Finished burning favorites
CDs from all your personal CDs? Now what? Maybe itís time to explore the
world of analog recording. Whatís that you say, what is analog recording?
Simply, it is plugging in any analog sound source (radio, TV, phono, tape
player, mini-disc, etc) to the sound card in your computer, converting
the analog to digital sound in the sound card with an A/D converter, and
using CD recording software to save the digital audio as a wav file on
your hard disk. Then you can run the wav file through a wav editor to filter
and clean up the sound, and burn it to an audio or MP3 CD. You can also
use it to record music from Internet radio stations, satellite music channels,
and literally any sound source you can plug into your sound card.
So what do you need to work this magic?
First, you need some stereo cords to connect the pre-amp level output
on the sound source, with a stereo mini-plug on the other end to plug into
your sound card. If recording from records, the phono output must pass
thru an amplifier since the phono cartridge has a real low level output.
Grounding a phono to the amplifier and to the computer is necessary to
eliminate that hum noise. You can also plug into the headphone output on
most players, but the aux out or tape out connection on an amplifier will
give you cleaner sound. Cassette, CD, and tape players can be plugged directly
into the sound card.
A decent sound card is a must. As a minimum, the Sound Blaster 128 which
is selling for less than $20. Iím currently using a Sound Blaster Live
5.1 (about $30.) waiting for the Audigy to come down in price. The Live
does a good job, but is way too complicated to use. I enjoyed the simplicity
of the 128, and in tests, it actually did better than the newer ones. If
you have lots of coins, the Turtle Beach Santa Cruz is among the top rated
cards. The most important part of the sound card is the A/D (Analog
to Digital) converter.
This is the component that takes analog sound and converts it to the digital
ones and zeros by pulse code modulation. Bad connections or a weak converter
will add noise (we call it artifacts) to the digital sound, that require
heavy duty filters to remove. So, donít skimp on the quality of the sound
A big, fast hard drive is a necessity for working with music. Wav files
average about 10 MB per minute, and a CD will hold about 800 MB, and may
require scads more considering the Windows swap file and an image file,
it doesnít take long to put a hurt on an older hard drive. I feel two 7,200
RPM, (20 & 40 GB) hard drives are better than one 60 GB drive, and
make all my petitions 6 GB or less for ease in defragmenting.
Software is real important in analog recording. First off, most burning
software will not do analog recording. I use Dart4
for ease of use and excellent sound. Feurio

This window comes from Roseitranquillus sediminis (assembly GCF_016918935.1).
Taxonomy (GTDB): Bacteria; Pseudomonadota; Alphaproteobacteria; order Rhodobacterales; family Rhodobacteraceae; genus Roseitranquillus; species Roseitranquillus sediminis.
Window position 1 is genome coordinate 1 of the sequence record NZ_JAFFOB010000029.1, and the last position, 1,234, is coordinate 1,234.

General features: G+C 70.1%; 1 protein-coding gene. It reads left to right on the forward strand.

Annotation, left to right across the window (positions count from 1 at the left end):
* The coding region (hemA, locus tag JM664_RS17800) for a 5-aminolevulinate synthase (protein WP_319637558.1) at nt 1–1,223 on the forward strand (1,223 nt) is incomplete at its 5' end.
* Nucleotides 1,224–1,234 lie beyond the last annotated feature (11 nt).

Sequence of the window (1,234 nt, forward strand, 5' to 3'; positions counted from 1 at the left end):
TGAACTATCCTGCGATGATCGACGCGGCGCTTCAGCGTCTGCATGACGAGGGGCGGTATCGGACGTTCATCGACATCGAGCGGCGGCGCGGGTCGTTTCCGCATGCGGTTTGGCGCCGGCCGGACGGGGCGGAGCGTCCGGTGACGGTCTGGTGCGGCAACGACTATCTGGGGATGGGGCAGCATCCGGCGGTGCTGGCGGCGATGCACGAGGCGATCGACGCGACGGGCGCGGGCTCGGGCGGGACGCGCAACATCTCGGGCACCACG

is fast and has a great wav editor. Easy CD Creator5 Platinum has Spin
Doctor hidden in SoundStream, and a decent wav editor. ECDC Basic and Nero
do not have an analog recording capability. Shareware also has some programs
that do analog recording. Audiotools
and LPRipper are crippleware and cost as much as the commercial programs.
The newer MP3 jukeboxes will do analog recording, have filters, and burn
audio CDs in addition to encoding/decoding MP3s.
Volume control is critical to a good recording. Plug your music source
into the sound card. With the source playing at a comfortable level, you
should hear the sound coming from your computer speakers. The source volume
level should not be set to a high volume level as it will distort the sound
in the sound card. The volume in the computer is controlled by clicking
the speaker icon on the systray (lower right of screen). To control the
volume for recording, if the burner software does not have a volume control
slider, double-click the speaker icon, select Options, Properties. Make
sure your sound card software mixer is listed on the mixer line, click
the recording radio button, and check the items you want to control with
a slider, click OK. The recording level control panel will appear. Minimize
it. After you open your software, click the record control to set the volume
level for the analog record. Donít set it too high or you will distort
or clip the recorded sound and nothing will make it sound better.
While setting up to record, you will have to tell the software what
file name to use and where on the hard drive you want it saved. On software
like Dart4, you can set the recording resolution to save space on the hard
drive if the source is an old mono vinyl record (use 22K, mono, 8 bit).
I would definitely record the new wav files to a work folder on the hard
disk rather than straight to CD. Listen to the sound of the new file. It
may take several tries to get the settings right. Then run the pop and
click, noise reduction, and normalize filters on the wav files. From there
on, itís just like burning any audio CD.
There is one more important use for analog recording. If you canít make
a decent archive copy of one of your audio CDs, you can plug your CD player
into the sound card and make a digital/analog/digital copy. Any sound going
thru the sound card is not susceptible to copy protection. Sure, there
is a loss of some quality, but it takes a keen ear to tell the difference.
Think of analog recording as another tool to use with this wonderful device
we affectionately call a CD burner. Have fun.